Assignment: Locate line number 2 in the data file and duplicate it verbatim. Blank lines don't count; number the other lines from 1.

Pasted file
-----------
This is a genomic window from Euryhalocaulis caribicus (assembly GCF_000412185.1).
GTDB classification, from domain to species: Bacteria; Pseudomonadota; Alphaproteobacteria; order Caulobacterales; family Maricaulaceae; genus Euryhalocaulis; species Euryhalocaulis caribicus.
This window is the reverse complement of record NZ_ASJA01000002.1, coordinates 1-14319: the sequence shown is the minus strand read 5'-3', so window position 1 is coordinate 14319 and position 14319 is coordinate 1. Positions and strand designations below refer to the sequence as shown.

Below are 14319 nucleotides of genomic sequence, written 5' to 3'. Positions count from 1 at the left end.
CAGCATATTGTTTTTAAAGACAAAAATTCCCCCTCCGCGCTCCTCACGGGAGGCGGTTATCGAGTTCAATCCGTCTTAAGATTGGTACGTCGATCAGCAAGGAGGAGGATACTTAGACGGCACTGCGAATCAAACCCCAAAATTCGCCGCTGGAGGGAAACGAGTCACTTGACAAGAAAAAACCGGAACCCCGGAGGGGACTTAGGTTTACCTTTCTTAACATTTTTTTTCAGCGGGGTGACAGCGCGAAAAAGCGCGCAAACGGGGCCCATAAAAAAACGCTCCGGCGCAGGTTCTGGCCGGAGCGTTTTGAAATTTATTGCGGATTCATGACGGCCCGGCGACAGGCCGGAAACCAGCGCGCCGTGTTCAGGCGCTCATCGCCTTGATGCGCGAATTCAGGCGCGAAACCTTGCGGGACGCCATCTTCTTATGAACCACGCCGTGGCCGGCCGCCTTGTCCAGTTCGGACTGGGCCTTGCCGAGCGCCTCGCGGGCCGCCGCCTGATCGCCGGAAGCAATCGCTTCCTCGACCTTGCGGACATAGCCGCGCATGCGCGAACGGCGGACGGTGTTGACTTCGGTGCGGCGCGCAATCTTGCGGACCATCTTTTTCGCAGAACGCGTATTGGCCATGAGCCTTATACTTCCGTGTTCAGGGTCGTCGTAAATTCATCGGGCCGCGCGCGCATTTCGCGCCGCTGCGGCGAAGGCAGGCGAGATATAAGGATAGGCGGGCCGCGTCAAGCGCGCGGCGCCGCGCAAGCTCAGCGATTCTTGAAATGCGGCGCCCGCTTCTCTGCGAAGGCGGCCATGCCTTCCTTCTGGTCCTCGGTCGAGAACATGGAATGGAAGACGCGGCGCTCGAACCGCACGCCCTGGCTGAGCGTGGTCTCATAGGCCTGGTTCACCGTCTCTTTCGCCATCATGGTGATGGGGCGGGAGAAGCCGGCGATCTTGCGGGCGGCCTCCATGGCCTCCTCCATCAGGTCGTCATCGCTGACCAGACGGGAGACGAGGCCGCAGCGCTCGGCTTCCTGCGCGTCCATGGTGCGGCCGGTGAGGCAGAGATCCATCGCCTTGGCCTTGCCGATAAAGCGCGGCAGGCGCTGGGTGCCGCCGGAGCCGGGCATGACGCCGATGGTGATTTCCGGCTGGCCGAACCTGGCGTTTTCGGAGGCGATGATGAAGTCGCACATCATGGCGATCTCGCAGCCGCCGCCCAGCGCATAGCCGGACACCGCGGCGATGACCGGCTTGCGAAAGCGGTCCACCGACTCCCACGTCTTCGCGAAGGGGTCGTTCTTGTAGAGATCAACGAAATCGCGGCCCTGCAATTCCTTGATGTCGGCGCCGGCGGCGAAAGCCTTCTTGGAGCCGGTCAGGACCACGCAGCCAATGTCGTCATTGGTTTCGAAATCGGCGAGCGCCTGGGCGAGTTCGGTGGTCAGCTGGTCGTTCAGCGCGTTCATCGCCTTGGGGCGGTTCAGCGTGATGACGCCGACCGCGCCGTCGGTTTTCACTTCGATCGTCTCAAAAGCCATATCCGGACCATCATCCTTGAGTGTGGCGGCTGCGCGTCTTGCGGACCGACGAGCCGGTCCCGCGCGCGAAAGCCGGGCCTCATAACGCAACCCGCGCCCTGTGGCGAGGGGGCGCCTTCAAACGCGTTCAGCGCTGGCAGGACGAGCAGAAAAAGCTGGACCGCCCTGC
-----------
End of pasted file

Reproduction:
GTDB classification, from domain to species: Bacteria; Pseudomonadota; Alphaproteobacteria; order Caulobacterales; family Maricaulaceae; genus Euryhalocaulis; species Euryhalocaulis caribicus.